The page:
OUR OPINION: Baldwyn bond vote shows strong community support of education

Residents of the Baldwyn School District spoke loud and clear last week when they overwhelmingly supported a $2 million bond issue to fund construction of a career and technical education facility aimed at providing students an opportunity to succeed in college and the workforce.

The bond issue passed with 85 percent support last week with official voting results showing 384 votes in favor of the bond issue and 68 votes against it.

The vote of confidence to expand educational opportunities for students in the Baldwyn School District is the most recent in a long string of such action by communities in Northeast Mississippi, a region that has historically supported public education.

Prior to the passage of the $2 million bond last week, the school district already had two existing school bonds that will expire in 2022 and 2024.

In 2015, the Tupelo Public School District got a huge vote of confidence when residents resoundingly passed a $44 million bond request to fund infrastructure upgrades, security features and added technology. That was the fifth bond issue Tupelo has passed since 1981.

In 2013, Lee County voters passed by a wide margin a request from the Lee County School District to issue $13.5 million in new bonds to fund various construction and renovation projects throughout the school district. That was the third bond request in the school district’s history. All have been successful.

The support Northeast Mississippians often show their school districts represents the value we place on education and an understanding that providing students with every opportunity to succeed in the classroom is the best way to build communities for future success.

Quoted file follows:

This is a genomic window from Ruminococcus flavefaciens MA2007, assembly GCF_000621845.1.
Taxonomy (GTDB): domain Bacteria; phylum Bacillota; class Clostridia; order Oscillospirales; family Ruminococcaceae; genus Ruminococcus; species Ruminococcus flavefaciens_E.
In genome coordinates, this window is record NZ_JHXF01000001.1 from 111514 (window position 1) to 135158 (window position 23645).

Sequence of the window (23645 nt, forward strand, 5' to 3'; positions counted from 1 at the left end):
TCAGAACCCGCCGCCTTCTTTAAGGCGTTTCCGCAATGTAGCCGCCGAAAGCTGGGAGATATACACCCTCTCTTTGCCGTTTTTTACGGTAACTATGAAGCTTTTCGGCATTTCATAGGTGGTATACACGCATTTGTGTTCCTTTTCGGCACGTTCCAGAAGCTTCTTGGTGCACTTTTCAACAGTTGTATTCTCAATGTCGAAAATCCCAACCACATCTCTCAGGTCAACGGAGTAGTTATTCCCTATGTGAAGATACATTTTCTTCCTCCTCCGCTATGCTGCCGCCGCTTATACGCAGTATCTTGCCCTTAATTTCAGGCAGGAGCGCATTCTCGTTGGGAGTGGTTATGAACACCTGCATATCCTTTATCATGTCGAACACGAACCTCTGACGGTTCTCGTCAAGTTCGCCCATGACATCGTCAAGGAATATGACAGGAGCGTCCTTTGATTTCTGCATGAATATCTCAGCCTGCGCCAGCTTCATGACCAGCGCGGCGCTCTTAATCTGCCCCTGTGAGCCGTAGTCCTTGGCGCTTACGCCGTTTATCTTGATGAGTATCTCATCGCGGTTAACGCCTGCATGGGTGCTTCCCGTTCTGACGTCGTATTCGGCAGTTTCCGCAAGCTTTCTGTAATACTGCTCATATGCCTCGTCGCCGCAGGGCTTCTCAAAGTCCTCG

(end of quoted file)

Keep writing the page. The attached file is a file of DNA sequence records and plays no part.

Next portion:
That’s no different in Baldwyn, where residents chose to invest in the construction of a vocational-technical center on the district’s high school campus.

The new building will include four classrooms that will house vocational classes including furniture manufacturing and manufacturing technician courses.

At 11,900 square feet, the vo-tech center will also contain two workshops with extended ceilings, one conference room, four offices, two bathrooms, a lobby, a dock lift and expandable entrances.

The district will be the second in Mississippi to offer furniture manufacturing. The manufacturing technician class will be exclusive to the Baldwyn School District.

District leaders have partnered with APMM, Southern Motion and HM Richards industries to develop these classes, and the companies have made several equipment donations as well.

The center will offer a unique and rewarding experience for students by directly connecting them to an industry that helped build this region.

And that connection wouldn’t be possible without the overwhelming support of Baldwyn residents.

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